There are many legitimate reasons to outsource elements of your value chain, but the onus is on you to know the human cost of those decisions. One of the most common issues we’ve seen organizations struggle to manage is when they didn’t realize or think that their suppliers were subcontracting. It’s not enough to know who your immediate business partner is. You need to know where they get their inputs (products or services).
The other common challenge we’ve seen is a lack of understanding of how your business partner does business. You’re paying them, you have a right to ask. Take the fashion retailer who sourced garments from Asia but barely ever visited the supplier factory. They did not know that (contrary to legal and union requirements) most employees were on temporary contracts and accrued no benefits beyond a below-poverty-line wage, and women routinely miscarried on the factory floor before being fired if they didn’t get back to work (after very brief and unpaid medical leave with no medical insurance). The managers at the factory routinely sexually harassed women, which eventually prompted riots resulting in deaths (the trigger event that forced the retailer to take notice).
Not paying enough attention
You pay people to do a job, so they should do it well. Honestly, is that always the case? We’ve yet to see an organization where everyone is on-message and “lives our values” (a common mantra). That’s not a criticism, it’s human nature. Some of us want more than our current lot. Some of us don’t like our bosses or colleagues. Some of us don’t care much for our jobs.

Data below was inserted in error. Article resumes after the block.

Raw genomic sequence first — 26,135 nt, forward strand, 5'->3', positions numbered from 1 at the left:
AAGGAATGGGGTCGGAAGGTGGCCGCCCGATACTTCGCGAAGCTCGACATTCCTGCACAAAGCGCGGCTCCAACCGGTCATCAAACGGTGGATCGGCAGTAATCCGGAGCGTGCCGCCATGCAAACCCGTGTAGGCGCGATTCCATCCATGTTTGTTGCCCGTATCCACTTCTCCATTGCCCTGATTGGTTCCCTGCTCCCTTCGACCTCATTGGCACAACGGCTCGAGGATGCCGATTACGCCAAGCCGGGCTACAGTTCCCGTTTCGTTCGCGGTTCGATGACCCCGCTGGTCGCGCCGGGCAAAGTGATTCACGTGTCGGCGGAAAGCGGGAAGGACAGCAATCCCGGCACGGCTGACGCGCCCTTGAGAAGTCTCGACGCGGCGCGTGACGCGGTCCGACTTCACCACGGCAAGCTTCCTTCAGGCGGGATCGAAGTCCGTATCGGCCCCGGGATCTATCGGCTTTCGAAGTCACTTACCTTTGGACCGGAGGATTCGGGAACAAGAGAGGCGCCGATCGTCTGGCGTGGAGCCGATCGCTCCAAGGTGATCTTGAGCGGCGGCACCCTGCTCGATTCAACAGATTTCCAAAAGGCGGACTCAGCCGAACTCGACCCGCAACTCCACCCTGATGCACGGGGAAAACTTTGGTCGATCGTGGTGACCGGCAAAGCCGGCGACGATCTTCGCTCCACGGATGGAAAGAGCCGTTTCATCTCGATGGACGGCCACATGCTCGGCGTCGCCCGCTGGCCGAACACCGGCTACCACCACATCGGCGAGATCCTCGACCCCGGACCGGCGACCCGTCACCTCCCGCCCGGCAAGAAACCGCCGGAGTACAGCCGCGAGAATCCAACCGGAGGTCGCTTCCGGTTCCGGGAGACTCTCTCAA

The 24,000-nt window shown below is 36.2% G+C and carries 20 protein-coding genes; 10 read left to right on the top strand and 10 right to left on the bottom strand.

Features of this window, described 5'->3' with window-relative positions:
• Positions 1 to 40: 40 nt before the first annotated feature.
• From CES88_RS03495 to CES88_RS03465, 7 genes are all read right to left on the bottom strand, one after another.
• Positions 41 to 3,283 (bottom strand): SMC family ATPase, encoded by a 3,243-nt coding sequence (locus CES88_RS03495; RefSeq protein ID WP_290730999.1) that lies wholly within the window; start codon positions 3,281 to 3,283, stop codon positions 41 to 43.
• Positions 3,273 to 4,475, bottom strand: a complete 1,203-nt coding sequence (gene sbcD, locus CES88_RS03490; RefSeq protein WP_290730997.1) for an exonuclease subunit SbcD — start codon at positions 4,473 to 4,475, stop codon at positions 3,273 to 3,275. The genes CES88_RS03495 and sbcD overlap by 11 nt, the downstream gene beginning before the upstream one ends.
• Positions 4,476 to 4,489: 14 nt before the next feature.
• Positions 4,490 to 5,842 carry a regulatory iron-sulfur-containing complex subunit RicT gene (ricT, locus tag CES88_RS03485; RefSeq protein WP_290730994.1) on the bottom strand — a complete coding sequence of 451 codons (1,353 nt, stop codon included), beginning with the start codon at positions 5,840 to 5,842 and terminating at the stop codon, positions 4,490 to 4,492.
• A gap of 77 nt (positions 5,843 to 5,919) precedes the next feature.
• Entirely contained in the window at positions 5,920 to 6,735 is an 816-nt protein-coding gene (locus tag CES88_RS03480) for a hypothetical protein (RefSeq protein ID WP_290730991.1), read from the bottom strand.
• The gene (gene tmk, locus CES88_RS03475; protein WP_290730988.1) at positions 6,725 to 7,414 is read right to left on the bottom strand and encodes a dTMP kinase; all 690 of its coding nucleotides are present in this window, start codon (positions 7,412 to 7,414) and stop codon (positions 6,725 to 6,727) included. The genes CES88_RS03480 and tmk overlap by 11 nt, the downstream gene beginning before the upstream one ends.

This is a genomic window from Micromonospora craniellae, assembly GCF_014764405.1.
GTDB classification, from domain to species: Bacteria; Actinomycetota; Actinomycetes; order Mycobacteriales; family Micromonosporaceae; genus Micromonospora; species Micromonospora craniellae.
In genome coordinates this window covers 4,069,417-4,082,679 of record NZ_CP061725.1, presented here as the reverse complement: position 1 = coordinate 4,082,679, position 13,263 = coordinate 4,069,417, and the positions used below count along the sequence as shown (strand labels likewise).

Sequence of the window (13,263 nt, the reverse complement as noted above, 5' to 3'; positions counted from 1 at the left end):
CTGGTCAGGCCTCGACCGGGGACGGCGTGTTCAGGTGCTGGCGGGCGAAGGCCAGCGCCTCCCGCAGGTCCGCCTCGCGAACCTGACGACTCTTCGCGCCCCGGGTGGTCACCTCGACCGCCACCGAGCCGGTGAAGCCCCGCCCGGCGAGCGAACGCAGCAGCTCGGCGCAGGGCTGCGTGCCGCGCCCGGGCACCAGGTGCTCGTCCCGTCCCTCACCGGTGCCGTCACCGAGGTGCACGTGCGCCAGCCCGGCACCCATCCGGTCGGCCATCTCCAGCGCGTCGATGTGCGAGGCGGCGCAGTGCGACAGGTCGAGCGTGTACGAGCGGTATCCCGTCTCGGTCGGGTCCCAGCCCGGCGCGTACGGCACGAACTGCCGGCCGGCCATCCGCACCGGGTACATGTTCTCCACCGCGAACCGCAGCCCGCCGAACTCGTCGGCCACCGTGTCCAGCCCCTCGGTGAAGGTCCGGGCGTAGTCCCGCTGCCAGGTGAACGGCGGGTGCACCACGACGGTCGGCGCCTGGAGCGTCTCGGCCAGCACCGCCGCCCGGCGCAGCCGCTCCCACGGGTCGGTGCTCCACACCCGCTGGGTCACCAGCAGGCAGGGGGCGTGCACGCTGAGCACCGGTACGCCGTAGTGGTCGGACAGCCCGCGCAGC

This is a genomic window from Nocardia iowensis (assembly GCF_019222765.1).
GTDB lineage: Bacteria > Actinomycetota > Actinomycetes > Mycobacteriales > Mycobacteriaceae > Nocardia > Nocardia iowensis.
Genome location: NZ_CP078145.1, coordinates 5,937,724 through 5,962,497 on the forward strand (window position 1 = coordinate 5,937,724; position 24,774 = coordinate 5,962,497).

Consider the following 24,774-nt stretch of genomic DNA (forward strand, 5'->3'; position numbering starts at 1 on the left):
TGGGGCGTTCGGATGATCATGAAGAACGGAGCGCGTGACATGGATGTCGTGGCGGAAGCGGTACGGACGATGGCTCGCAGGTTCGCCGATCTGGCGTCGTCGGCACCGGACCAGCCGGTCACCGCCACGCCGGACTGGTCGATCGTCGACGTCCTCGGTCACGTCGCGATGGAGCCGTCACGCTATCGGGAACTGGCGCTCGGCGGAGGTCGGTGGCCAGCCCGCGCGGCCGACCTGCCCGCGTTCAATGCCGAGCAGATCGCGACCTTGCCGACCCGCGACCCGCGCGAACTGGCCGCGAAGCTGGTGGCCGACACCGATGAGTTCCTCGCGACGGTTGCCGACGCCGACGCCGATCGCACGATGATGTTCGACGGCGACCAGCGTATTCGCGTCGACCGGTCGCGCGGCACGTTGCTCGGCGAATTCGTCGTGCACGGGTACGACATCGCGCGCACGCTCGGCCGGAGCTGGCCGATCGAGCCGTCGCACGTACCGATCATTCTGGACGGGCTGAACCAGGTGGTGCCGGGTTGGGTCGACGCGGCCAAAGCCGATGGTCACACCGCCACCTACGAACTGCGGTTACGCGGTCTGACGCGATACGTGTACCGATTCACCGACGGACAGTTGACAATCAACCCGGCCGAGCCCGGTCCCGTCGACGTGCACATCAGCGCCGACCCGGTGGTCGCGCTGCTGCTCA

Faced with this, complacency can be a killer. Not every part of your organization will be operating as you’d wish all the time. We’ve seen reputable organizations using illegal or forced labor, with rampant discrimination and harassment, and working practices that mentally or physically break people. As a general rule, the quietest parts of your organization and the noisiest are good places to start. If everyone in Country X is “moaning”, there might be a reason. Just as, if everyone in Country Y is silent, be afraid. Especially if Country Y is (or was recently) a totalitarian state where speaking-up against authority carries/carried serious risk to life and liberty.